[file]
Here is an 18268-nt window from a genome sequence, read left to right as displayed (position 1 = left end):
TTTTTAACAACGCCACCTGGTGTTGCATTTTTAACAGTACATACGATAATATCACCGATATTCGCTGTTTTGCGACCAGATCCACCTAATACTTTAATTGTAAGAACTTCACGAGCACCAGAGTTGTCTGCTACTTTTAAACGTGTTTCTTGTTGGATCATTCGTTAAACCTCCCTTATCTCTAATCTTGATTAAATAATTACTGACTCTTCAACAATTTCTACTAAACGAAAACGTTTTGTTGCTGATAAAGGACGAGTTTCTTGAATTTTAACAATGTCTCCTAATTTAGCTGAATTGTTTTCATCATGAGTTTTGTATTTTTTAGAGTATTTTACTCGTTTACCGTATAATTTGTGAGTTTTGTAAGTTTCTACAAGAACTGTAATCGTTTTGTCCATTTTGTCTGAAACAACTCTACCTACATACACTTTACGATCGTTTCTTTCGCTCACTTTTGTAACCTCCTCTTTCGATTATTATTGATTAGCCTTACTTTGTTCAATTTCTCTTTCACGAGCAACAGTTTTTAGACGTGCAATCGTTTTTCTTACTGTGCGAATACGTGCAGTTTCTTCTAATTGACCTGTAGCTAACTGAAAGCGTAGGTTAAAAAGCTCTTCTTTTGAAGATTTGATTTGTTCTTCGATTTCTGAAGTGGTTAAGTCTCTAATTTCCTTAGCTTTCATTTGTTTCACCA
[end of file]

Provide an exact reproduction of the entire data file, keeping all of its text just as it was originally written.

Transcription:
Here is an 18268-nt window from a genome sequence, read left to right as displayed (position 1 = left end):
TTTTTAACAACGCCACCTGGTGTTGCATTTTTAACAGTACATACGATAATATCACCGATATTCGCTGTTTTGCGACCAGATCCACCTAATACTTTAATTGTAAGAACTTCACGAGCACCAGAGTTGTCTGCTACTTTTAAACGTGTTTCTTGTTGGATCATTCGTTAAACCTCCCTTATCTCTAATCTTGATTAAATAATTACTGACTCTTCAACAATTTCTACTAAACGAAAACGTTTTGTTGCTGATAAAGGACGAGTTTCTTGAATTTTAACAATGTCTCCTAATTTAGCTGAATTGTTTTCATCATGAGTTTTGTATTTTTTAGAGTATTTTACTCGTTTACCGTATAATTTGTGAGTTTTGTAAGTTTCTACAAGAACTGTAATCGTTTTGTCCATTTTGTCTGAAACAACTCTACCTACATACACTTTACGATCGTTTCTTTCGCTCACTTTTGTAACCTCCTCTTTCGATTATTATTGATTAGCCTTACTTTGTTCAATTTCTCTTTCACGAGCAACAGTTTTTAGACGTGCAATCGTTTTTCTTACTGTGCGAATACGTGCAGTTTCTTCTAATTGACCTGTAGCTAACTGAAAGCGTAGGTTAAAAAGCTCTTCTTTTGAAGATTTGATTTGTTCTTCGATTTCTGAAGTGGTTAAGTCTCTAATTTCCTTAGCTTTCATTTGTTTCACCA